“To our current knowledge, this issue cannot be used to gain control of network devices or to create a DDoS attack.” 

Waiting for a fix, Ubiquity recommends blocking UDP port 10001, but this solution could have a disruptive effect on some services.

Scanning the Internet for vulnerable devices using the Rapid7’s Sonar project, experts found roughly 490,000 devices exposed online. Most of the vulnerable Ubiquity devices are located in Brazil, followed by the United States, and Spain.

ubiquity vulnerable

“By decoding the responses, we are able to learn about the nature of these devices and clues as to how or why they are exposed publicly.” continues Rapid7. For example, by grouping by the model names returned by these responses, we see big clusters around all sorts of Ubiquiti models/devices:”

Productn
NanoStation172,563
AirGrid131,575
LiteBeam43,673
PowerBeam40,092

The analysis of the names of the device revealed that in 17,000 cases they contain the string “HACKED-ROUTER-HELP-SOS,” a circumstance that suggests that they have already been hacked by exploiting other vulnerabilities.

Rapid7 reported its findings to US-CERT, CERT Brazil, and of course Ubiquiti.

Pierluigi Paganini

(Security Affairs – SS7 protocol, Metro Bank)

The post Roughly 500,000 Ubiquity devices may be affected by flaw already exploited in the wild appeared first on Security Affairs.

Experts found popular beauty apps in the Play Store including malicious code

Researchers at Trend Micro discovered at least 29 malicious photo editing and beauty apps that were able to perform several malicious activities.

Crooks continue to abuse Google Play store to distribute malicious apps, this time experts at Trend Micro discovered at least 29 malicious
photo editing and beauty apps that were stealing users’ photos.

The malicious apps in the Google Play Store have been downloaded more than 4 million times before they were removed.

malicious camera beauty apps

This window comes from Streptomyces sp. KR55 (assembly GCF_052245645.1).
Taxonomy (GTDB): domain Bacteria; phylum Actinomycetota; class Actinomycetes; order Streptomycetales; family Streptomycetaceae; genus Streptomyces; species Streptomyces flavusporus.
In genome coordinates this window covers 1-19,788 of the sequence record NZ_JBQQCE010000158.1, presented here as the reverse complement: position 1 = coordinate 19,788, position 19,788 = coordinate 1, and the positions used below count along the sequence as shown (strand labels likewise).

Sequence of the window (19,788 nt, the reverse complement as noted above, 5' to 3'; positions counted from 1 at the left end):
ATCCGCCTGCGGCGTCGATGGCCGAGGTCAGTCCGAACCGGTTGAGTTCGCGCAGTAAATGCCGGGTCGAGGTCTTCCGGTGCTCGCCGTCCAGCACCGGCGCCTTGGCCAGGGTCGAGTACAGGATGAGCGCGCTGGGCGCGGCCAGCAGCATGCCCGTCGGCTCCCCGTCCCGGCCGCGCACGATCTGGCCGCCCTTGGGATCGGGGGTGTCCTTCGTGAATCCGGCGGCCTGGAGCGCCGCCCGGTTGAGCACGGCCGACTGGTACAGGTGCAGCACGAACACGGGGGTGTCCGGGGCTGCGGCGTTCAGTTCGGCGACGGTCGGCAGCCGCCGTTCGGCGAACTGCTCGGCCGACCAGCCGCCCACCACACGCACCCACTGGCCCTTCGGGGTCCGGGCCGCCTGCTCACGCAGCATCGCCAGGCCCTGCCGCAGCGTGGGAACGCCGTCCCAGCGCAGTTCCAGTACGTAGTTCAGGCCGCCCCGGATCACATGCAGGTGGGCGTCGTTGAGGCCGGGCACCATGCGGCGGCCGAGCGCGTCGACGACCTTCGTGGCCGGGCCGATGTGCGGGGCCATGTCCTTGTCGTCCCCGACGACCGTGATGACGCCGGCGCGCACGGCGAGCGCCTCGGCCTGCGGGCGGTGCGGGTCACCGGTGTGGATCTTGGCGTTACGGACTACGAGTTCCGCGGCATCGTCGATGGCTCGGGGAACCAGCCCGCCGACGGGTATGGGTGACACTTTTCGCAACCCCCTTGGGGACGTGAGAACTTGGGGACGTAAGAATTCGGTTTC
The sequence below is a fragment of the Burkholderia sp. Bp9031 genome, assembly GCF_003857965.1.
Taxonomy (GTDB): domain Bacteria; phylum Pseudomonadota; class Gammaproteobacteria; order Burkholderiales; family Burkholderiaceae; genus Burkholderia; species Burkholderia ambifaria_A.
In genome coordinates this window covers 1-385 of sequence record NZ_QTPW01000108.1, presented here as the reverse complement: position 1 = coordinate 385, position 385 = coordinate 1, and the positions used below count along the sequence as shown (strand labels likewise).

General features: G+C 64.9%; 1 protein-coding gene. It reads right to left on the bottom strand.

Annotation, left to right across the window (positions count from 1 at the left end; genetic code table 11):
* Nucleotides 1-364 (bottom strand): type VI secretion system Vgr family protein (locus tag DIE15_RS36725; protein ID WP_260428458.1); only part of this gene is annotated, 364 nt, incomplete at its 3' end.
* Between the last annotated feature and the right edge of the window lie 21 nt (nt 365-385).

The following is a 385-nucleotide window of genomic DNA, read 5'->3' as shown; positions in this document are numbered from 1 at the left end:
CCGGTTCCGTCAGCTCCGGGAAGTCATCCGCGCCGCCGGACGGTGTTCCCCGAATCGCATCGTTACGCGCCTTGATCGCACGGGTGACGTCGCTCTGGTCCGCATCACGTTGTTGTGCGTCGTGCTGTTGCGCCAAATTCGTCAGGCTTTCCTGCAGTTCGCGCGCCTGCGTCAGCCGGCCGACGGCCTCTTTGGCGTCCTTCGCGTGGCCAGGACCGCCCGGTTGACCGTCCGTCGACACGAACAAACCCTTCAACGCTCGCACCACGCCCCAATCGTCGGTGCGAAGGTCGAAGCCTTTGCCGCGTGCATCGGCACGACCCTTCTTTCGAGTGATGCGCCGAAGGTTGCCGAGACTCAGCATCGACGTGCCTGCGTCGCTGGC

The photo editing and beauty apps were including a code that could perform a broad range of malicious activities.

Experts estimated that 3 of the tainted applications (Pro Camera Beauty, Cartoon Art Photo, Emoji Camera) have been downloaded more than a million times. The Artistic Effect Filter was downloaded over 500,000 times and other seven rogue apps were installed over 100,000 times.

“We discovered several beauty camera apps (detected as AndroidOS_BadCamera.HRX) on Google Play that are capable of accessing remote ad configuration servers that can be used for malicious purposes.” reads the analysis published by Trend Micro.

“Some of these have already been downloaded millions of times, which is unsurprising given the popularity of these kinds of apps.”

When an Android user will download one of the malicious apps he will not immediately sees any suspicious behavior.

Once installed, some of these apps would redirect users to phishing websites others would push full-screen advertisements on the infected device for fraudulent or pornographic content every time the victims will unlock the device.

Some of the beauty apps were including a malicious code that uploads user’s photos to a remote server controlled by the author.

However, instead of displaying an edited photo, the apps display a picture with a fake update prompt in nine different languages.

“However, instead of getting a final result with the edited photo, the user gets a picture with a fake update prompt in nine different languages.” continues the analysis.

“The authors can collect the photos uploaded in the app, and possibly use them for malicious purposes — for example as fake profile pics in social media.”

Some of the beauty apps use packers to prevent them from being analyzed by security firms, they also hide the app icon from the list of installed applications to make it more difficult for users to uninstall them.

TrendMicro reported the list of malicious apps to Google that quickly removed them from the Play Store.

Experts recommend downloading mobile apps only from the official store and that were developed by known and trusted authors. Users can also check reviews for the apps and never install applications for which were reported anomalous behaviors.

Additional info, including Indicators of Compromise (IoCs) are reported in the post published by Trend Micro.

Pierluigi Paganini

(Security Affairs – beauty apps, malware)

The post Experts found popular beauty apps in the Play Store including malicious code appeared first on Security Affairs.

Security Affairs: QuadrigaCX exchange lost access to $145 Million funds after founder dies

QuadrigaCX Bitcoin exchange announced to have lost USD 145 million worth of cryptocurrency because the only person with access to its cold storage has died.


QuadrigaCX, the major Bitcoin exchange in Canada announced to have lost CAD 190 million (USD 145 million) worth of cryptocurrency because the only person with access to its cold (offline) storage wallets has died.

This person was Gerry Cotten, the founder and chief executive officer at QuadrigaCX. The Canadian exchange filed for legal protection from creditors in the Nova Scotia Supreme Court until it locates lost funds.